What’s the most expensive car ever made?

We’ve asked this question before, but it’s worth pondering again.

The title goes to the Moon Buggy, built by Boeing for the Apollo Space Program in 1971.

The quote was $US 19 million, but the final figure was closer to $38 million thanks to cost overruns – remember that’s in 1970s money.

Four Buggies were built. Three are parked on the Moon — the fourth was cannibalised for spares.

One car that could give the Moon Buggy a run for its money — if anyone could find it — is the missing Bugatti Atlantic — one of four Atlantics  built in the 1930s.

Bugatti sold three of the hand-crafted Atlantic cars to customers.

In 1936, Bugatti built the first model for British banker Victor Rothschild, originally without a supercharger, in grey-blue.

This vehicle, with chassis number 57 374, is now known as the “Rothschild Atlantic”.

The “Holzschuh Atlantic”, the third car built, with chassis number 57 473, was delivered to Jacques Holzschuh of France in October 1936.

The second owner of the car, a collector, died in an accident on a level crossing. The Bugatti was completely destroyed.

Decades afterwards, it was the subject of a complex restoration, although the engine could not be saved.

Fashion designer Ralph Lauren is the owner of the last Atlantic produced, with chassis number 57 591, the “Pope Atlantic” was completed in May 1938 – its first owner was the Briton R.B. Pope.

For those that can count, Jean Bugatti had the second Atlantic made for himself.

Only he or a few selected friends, mainly Bugatti racing drivers, had the honour of sitting behind the large steering wheel of the coupé with chassis number 57 453.

Bugatti used “La Voiture Noire” (the black car) with a front bumper and lower doors as a model for photos in brochures and a demonstration car for international motor shows such as those in Lyon and Nice.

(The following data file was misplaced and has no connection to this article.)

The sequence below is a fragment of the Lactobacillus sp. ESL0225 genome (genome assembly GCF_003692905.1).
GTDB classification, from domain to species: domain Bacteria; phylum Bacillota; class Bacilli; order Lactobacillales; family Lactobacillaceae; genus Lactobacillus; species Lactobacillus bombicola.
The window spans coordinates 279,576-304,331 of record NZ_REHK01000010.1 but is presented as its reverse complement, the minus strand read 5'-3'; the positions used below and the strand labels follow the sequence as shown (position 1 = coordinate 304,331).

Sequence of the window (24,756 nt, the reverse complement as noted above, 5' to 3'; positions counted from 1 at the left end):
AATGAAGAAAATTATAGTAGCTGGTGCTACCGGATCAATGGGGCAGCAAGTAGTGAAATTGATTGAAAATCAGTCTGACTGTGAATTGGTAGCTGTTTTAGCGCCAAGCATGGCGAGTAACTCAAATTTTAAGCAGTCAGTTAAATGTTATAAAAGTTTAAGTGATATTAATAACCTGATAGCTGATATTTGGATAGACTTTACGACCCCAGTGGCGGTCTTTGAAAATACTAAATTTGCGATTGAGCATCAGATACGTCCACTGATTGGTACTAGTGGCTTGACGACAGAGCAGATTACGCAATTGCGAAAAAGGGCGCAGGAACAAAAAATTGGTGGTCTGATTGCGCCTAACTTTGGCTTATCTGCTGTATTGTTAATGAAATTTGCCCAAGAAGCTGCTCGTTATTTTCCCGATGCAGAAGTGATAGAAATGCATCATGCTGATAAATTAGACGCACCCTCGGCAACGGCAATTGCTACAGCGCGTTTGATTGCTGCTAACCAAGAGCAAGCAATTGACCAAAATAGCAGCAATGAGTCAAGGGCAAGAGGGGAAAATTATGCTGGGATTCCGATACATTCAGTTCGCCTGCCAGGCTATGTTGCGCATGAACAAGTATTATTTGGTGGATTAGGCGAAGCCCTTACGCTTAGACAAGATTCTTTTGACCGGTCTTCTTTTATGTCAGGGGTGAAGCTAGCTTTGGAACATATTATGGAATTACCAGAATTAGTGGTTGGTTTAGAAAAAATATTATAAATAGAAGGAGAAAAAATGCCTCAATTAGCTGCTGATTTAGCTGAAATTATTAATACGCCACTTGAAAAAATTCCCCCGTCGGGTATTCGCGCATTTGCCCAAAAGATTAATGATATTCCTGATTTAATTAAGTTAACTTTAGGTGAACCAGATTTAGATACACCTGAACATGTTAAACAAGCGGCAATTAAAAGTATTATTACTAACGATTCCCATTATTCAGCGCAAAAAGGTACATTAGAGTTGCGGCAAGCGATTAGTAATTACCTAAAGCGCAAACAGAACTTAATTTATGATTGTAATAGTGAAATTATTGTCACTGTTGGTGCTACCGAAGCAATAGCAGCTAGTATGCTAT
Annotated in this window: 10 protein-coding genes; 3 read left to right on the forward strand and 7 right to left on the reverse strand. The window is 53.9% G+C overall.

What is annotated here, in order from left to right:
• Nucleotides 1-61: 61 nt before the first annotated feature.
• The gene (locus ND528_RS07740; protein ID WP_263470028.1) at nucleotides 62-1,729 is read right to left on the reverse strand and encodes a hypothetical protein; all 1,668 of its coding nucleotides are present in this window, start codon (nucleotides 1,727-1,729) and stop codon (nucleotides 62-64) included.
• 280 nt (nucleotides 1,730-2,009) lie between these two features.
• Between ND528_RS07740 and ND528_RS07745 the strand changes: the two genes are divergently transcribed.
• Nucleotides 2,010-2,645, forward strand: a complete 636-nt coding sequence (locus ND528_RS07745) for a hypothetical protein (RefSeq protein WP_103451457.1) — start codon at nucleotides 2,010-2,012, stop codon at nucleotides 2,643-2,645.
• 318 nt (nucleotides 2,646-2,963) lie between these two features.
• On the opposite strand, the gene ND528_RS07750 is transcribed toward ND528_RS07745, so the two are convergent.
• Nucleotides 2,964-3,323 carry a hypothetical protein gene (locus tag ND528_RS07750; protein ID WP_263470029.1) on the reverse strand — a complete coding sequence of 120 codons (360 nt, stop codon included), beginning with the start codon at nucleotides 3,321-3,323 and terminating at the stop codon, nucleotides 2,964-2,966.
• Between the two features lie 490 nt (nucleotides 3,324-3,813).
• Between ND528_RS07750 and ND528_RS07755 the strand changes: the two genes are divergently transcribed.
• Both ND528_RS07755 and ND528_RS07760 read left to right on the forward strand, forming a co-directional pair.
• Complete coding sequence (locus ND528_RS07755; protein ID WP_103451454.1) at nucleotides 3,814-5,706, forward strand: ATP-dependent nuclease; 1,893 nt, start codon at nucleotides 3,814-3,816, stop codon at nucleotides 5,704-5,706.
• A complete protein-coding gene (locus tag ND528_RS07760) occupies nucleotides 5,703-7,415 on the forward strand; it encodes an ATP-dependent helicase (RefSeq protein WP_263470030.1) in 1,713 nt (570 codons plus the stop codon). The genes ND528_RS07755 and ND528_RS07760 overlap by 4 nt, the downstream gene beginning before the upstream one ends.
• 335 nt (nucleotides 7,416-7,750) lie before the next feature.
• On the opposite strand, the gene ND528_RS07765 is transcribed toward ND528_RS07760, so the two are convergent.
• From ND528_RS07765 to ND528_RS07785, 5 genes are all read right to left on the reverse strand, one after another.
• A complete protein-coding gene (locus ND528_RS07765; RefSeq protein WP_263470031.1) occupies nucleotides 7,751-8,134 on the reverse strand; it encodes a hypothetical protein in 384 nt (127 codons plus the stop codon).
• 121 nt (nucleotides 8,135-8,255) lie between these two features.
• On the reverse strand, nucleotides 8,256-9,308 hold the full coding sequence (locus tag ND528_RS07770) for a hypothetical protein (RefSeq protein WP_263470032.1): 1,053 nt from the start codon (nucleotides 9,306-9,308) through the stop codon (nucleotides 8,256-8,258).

In contrast to the other models, there is no trace of this car after 1938.

It is not quite clear whether Jean Bugatti sold the car to a racing driver among his friends or whether it was moved to a safer region of France when the German army invaded Alsace, which is more probable.

However, one thing is clear – the second Atlantic built has not been found to this day.

Its disappearance is one of the great mysteries in the history of the automobile.

Experts estimate the value of the Atlantic at more than €100 million – if it ever appears again.

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Riley

Chris Riley has been a journalist for almost 40 years. He has spent half of his career as a writer, editor and production editor in newspapers, the rest of the time driving and writing about cars both in print and online. His love affair with cars began as a teenager with the purchase of an old VW Beetle, followed by another Beetle and a string of other cars on which he has wasted too much time and money. A self-confessed geek, he’s not afraid to ask the hard questions - at the risk of sounding silly.